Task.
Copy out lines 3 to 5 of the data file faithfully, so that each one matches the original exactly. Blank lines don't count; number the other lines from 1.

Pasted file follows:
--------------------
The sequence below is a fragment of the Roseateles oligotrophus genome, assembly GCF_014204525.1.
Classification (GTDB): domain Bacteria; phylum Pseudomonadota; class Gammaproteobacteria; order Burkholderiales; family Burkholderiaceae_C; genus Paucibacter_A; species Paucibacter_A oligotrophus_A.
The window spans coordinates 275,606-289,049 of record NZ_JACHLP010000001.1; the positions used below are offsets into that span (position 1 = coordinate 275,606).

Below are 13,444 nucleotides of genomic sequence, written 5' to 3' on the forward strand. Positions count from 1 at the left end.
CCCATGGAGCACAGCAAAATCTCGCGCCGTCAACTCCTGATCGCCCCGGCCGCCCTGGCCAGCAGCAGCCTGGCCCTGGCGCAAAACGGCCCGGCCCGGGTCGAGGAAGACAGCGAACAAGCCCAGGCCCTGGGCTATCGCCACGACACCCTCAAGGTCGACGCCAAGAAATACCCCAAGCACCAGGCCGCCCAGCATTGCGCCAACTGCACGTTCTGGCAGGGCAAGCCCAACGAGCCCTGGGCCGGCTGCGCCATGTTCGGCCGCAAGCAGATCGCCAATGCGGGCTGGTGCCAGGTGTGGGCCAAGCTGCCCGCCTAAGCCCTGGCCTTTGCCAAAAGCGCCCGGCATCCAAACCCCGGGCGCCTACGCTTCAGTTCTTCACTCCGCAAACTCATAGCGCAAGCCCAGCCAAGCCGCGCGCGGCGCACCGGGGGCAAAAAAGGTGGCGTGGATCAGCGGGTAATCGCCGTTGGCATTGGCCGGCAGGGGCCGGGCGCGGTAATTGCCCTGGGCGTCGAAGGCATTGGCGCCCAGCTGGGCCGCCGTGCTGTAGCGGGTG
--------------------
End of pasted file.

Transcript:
The window spans coordinates 275,606-289,049 of record NZ_JACHLP010000001.1; the positions used below are offsets into that span (position 1 = coordinate 275,606).

Below are 13,444 nucleotides of genomic sequence, written 5' to 3' on the forward strand. Positions count from 1 at the left end.
CCCATGGAGCACAGCAAAATCTCGCGCCGTCAACTCCTGATCGCCCCGGCCGCCCTGGCCAGCAGCAGCCTGGCCCTGGCGCAAAACGGCCCGGCCCGGGTCGAGGAAGACAGCGAACAAGCCCAGGCCCTGGGCTATCGCCACGACACCCTCAAGGTCGACGCCAAGAAATACCCCAAGCACCAGGCCGCCCAGCATTGCGCCAACTGCACGTTCTGGCAGGGCAAGCCCAACGAGCCCTGGGCCGGCTGCGCCATGTTCGGCCGCAAGCAGATCGCCAATGCGGGCTGGTGCCAGGTGTGGGCCAAGCTGCCCGCCTAAGCCCTGGCCTTTGCCAAAAGCGCCCGGCATCCAAACCCCGGGCGCCTACGCTTCAGTTCTTCACTCCGCAAACTCATAGCGCAAGCCCAGCCAAGCCGCGCGCGGCGCACCGGGGGCAAAAAAGGTGGCGTGGATCAGCGGGTAATCGCCGTTGGCATTGGCCGGCAGGGGCCGGGCGCGGTAATTGCCCTGGGCGTCGAAGGCATTGGCGCCCAGCTGGGCCGCCGTGCTGTAGCGGGTG